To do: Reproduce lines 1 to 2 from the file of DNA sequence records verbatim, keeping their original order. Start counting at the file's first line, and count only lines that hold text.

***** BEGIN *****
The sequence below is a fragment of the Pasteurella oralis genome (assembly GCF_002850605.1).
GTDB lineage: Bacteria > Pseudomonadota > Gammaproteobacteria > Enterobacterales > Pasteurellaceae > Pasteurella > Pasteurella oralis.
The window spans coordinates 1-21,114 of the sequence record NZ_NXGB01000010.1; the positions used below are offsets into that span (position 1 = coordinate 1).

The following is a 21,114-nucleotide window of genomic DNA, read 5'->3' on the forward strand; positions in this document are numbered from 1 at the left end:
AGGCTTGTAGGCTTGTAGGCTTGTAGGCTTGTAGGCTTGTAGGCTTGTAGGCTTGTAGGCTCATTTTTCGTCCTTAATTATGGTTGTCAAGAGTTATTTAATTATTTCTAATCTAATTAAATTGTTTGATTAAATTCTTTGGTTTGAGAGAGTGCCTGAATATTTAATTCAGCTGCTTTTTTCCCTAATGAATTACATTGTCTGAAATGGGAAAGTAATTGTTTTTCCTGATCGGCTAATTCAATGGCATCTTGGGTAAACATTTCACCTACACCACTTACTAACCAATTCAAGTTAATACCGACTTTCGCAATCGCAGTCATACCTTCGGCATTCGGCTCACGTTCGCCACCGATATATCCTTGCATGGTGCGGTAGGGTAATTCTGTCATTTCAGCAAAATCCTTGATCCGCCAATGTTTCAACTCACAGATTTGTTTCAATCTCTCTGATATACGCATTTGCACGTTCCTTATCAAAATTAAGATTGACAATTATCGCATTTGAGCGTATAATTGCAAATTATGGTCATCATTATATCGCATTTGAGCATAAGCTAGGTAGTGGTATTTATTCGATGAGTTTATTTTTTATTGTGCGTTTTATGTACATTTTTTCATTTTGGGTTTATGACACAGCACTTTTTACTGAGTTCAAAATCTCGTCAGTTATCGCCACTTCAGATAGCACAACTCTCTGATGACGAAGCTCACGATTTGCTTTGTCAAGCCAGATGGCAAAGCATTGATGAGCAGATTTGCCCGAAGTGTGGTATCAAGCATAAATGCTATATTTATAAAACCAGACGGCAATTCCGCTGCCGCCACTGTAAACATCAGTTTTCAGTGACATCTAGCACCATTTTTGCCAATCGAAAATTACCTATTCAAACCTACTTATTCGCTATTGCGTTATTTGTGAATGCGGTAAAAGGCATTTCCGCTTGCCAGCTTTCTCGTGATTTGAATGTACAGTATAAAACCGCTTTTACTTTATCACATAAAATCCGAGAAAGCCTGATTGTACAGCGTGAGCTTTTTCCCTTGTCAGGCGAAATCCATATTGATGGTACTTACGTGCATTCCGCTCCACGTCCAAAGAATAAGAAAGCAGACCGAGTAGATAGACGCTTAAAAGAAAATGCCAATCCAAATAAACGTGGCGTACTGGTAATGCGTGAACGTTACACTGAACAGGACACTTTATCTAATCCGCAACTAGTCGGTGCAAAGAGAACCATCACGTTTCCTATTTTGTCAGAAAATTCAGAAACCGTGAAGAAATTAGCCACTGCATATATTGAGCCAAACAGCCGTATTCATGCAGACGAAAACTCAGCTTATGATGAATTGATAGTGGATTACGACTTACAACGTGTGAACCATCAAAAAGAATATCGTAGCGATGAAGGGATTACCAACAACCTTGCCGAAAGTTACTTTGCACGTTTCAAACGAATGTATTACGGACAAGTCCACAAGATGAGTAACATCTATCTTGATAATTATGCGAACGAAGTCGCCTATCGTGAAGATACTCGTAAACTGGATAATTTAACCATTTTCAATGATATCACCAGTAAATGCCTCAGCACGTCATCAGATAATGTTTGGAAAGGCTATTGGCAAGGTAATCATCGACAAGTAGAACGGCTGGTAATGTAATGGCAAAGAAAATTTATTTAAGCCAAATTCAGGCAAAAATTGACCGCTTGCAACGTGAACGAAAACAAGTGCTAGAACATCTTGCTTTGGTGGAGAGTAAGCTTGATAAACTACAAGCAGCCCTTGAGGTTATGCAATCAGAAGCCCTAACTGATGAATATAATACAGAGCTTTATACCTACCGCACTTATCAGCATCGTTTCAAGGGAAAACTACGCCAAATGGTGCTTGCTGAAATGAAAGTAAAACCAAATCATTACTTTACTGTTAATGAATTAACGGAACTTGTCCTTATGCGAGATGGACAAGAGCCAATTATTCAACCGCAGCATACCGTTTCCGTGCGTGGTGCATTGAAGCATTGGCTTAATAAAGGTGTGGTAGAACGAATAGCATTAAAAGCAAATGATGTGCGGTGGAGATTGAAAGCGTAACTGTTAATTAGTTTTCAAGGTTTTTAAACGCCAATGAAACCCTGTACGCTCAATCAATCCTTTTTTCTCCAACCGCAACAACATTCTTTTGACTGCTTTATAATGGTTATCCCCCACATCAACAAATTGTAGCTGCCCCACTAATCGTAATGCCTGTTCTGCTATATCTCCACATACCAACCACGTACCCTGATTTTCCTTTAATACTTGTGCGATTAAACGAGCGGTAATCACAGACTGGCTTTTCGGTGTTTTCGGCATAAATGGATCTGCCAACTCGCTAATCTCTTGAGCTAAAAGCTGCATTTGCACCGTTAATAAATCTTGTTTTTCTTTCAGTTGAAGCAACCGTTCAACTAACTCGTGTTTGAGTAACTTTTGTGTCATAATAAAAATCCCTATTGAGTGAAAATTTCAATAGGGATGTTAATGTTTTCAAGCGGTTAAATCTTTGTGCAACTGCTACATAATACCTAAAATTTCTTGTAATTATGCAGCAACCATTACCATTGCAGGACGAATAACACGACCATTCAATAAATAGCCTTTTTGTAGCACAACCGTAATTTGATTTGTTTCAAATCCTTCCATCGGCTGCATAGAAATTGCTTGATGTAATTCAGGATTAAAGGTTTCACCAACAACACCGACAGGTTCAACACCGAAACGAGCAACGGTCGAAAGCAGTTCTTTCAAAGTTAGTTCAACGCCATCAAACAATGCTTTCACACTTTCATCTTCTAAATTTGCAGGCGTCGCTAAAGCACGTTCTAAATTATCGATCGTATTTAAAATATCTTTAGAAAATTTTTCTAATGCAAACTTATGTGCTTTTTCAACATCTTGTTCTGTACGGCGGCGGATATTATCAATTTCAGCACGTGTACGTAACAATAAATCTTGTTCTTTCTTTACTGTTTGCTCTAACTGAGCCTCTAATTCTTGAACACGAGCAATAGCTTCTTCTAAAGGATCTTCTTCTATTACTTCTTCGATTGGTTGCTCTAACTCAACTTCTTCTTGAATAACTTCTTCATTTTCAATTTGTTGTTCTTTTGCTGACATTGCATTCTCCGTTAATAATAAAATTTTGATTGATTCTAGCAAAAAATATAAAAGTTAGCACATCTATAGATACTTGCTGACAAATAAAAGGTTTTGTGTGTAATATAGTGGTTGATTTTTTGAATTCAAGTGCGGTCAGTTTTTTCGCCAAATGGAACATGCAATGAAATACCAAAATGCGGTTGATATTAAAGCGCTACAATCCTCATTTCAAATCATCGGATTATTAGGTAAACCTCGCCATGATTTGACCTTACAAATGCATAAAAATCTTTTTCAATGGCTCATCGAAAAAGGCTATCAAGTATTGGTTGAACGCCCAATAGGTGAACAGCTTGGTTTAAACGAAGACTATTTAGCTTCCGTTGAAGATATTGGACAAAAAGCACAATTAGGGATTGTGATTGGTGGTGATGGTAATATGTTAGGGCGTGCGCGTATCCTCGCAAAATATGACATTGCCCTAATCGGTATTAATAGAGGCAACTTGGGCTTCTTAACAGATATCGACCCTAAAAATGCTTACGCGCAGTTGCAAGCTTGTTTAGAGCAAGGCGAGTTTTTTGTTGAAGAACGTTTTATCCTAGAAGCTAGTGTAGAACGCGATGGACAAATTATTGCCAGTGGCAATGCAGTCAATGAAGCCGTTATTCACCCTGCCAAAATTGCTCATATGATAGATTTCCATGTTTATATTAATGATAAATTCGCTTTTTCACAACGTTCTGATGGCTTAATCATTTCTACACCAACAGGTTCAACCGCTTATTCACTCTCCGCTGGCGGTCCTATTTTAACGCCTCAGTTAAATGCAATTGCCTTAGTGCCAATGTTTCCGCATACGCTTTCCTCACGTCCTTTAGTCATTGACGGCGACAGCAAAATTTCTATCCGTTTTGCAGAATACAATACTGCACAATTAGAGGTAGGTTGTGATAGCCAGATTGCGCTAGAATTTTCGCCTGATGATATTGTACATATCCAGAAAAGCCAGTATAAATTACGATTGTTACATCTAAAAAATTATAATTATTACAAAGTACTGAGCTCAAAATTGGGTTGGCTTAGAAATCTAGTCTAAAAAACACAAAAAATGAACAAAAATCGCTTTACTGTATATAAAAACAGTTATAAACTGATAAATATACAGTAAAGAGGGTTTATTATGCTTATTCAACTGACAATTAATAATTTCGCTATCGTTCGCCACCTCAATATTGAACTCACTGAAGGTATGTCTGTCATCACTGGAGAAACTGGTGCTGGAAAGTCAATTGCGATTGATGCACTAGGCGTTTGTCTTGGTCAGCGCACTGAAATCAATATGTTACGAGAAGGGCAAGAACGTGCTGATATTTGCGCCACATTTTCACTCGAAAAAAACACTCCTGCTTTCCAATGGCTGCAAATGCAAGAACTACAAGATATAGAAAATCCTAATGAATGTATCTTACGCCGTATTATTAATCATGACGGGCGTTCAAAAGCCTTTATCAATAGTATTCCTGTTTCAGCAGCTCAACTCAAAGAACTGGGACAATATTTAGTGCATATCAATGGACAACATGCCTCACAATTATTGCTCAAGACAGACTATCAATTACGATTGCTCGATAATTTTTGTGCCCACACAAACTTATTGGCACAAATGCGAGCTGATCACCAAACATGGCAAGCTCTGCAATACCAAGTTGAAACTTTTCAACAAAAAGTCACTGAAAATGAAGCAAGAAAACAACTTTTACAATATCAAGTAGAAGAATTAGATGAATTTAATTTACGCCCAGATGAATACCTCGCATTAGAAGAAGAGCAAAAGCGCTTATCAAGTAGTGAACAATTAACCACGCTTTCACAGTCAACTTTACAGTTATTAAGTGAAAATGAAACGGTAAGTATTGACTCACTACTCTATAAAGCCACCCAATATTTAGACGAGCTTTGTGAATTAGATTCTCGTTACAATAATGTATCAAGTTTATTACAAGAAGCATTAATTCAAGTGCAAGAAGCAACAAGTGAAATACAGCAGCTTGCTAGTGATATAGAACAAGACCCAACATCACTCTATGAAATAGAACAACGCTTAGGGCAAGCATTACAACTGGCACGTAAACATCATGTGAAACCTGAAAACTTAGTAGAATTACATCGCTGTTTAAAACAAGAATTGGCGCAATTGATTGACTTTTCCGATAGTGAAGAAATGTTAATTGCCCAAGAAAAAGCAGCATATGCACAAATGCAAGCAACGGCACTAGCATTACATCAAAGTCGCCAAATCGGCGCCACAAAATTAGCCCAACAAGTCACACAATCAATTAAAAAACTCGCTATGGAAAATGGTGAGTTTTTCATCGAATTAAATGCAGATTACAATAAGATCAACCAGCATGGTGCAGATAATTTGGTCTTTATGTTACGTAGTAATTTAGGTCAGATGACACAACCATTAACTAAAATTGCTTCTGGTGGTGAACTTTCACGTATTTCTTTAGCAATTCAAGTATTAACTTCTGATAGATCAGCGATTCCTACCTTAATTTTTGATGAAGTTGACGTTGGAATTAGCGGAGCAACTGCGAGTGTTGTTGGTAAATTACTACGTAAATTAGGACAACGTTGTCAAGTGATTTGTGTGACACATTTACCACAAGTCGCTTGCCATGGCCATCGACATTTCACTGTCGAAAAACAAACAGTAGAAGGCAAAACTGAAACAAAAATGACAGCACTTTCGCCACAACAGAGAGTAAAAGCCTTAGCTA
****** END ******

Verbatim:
The sequence below is a fragment of the Pasteurella oralis genome (assembly GCF_002850605.1).
GTDB lineage: Bacteria > Pseudomonadota > Gammaproteobacteria > Enterobacterales > Pasteurellaceae > Pasteurella > Pasteurella oralis.